2. “Dangerous” ft. Jeremih & PnB Rock
Great way to start things off. Instrumental is hotter than fresh Cajun fish and cheese grits. Yung Berg becoming Hitmaka is the best transformation since Frieza’s final form. PnB Rock and Jeremih together is a winning R&B equation. Their smooth voices only amplify how butter this production sounds. If “Millidelphia” was a firecracker for the streets, “Dangerous” is the background music for Snapchat videos and Instagram captions for the ladies. Hearing Jeremih and PnB pull off this give-and-go is the audio version of that Dwyane Wade to LeBron James' alley-oop against the Milwaukee Bucks. In the past, these records haven’t been Meek’s strong suit, especially during his time with Nicki. In fact, they were very corny. But “Dangerous” works. It has a chance to have a presence on the radio, but it will surely impact on social media. Two songs that scream summer back to back. Not bad, Meek. Not bad.
These are the claps that scream strip clubs. Jahlil Beats' tag just came in! You know a monster was made. Yep, another party-starting anthem. Loving the tempo, loving the swing. Meek has fed every kind of party and event in just three songs. He can make anthems in his sleep. Meek doesn’t have the greatest tricks, but when he pulls them off they tend to land. “1am” reminds me of Jermaine Dupri, and how he built his entire brand around party music for the clubs. Back when there was a Freaknik, JD was the man. Third verse has sprinkles of Young M.A. Hopefully, Meek taps her for the remix. She would place this beat in the casket. Solid song. My least favorite so far. Still, not a bad record.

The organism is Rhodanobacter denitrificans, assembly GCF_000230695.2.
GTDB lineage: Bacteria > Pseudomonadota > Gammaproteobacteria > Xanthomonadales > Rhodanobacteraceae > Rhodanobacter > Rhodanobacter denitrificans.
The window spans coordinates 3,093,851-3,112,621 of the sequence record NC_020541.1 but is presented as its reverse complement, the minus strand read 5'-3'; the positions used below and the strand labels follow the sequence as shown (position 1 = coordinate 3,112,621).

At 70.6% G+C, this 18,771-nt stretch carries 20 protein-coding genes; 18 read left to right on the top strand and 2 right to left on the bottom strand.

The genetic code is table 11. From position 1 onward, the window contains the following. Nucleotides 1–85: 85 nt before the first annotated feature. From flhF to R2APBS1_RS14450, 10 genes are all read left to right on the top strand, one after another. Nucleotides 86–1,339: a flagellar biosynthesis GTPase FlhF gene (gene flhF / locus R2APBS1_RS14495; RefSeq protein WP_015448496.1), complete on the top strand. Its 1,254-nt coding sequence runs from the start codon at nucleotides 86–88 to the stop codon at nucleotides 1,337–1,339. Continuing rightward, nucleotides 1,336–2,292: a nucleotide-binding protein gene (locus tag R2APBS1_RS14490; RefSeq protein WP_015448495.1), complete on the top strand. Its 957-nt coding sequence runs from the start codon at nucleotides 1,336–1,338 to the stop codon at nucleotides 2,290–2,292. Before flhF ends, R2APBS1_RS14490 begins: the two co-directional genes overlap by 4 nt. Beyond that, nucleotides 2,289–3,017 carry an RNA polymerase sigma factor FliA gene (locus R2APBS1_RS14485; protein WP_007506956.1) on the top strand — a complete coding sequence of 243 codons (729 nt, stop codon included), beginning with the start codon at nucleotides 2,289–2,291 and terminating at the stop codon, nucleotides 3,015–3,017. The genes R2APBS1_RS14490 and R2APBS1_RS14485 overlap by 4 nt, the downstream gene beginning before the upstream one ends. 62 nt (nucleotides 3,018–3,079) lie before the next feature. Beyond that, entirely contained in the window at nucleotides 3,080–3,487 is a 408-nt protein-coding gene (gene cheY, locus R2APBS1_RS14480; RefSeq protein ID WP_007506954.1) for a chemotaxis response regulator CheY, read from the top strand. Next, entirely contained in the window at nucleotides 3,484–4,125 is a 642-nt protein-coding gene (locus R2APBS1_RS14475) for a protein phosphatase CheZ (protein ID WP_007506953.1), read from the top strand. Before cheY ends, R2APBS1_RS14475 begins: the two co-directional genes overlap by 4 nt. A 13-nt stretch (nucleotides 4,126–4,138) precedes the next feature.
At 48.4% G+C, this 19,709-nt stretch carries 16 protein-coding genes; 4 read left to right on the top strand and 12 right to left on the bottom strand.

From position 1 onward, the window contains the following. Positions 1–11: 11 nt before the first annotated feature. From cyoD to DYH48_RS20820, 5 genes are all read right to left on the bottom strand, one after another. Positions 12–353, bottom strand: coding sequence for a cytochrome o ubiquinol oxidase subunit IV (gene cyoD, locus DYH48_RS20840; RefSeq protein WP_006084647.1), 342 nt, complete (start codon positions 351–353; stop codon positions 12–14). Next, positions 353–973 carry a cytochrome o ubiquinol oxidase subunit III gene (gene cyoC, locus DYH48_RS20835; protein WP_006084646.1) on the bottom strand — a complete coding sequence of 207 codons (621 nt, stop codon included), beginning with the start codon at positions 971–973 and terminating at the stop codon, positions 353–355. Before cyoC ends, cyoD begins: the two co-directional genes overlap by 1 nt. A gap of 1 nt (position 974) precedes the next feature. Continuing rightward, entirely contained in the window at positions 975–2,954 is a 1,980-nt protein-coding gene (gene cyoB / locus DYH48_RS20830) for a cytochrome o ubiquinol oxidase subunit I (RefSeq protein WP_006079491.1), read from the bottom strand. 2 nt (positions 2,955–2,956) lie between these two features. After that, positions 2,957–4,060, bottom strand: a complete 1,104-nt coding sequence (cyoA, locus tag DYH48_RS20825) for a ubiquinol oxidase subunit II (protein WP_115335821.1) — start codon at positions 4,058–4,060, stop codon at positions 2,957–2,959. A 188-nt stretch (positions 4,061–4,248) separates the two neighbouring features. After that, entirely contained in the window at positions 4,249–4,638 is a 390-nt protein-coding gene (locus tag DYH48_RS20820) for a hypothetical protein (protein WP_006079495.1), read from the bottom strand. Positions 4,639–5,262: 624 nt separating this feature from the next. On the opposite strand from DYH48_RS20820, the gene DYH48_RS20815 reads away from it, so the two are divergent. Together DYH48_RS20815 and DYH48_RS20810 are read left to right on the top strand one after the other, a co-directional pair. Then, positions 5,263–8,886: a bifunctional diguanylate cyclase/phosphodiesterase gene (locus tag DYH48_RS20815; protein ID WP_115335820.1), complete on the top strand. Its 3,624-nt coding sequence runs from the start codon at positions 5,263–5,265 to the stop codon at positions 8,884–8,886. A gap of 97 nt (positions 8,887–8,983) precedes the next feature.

4. "Stay Woke" ft. Miguel
Meek crafted an EP of singles but decided to lead with “Stay Woke.” Interesting choice. I love the “Momma taught you how to fight fight, before she taught you how to write write, and daddy locked down in a cell, can’t kiss you night night” imagery. This is what Meek does well; he can deliver bars that put you right in the heart of hardships. They're always a little more nuanced than just the general tales from the bottom. Miguel has yet to fail a single hip-hop feature. His voice doesn’t always promise to turn your single into a hit, but every song he's on increases the replay value. The second verse is really good, how Meek is able to look at the new rappers in contrast to his own life and poor decisions. “They did this to me on purpose because I wasn’t moving too perfect.” That’s one thing about being in the spotlight—you have to be perfect. Great third verse. “Stay Woke” is an example of how good Meek is at rapping. He needs that Hov verse before he retires.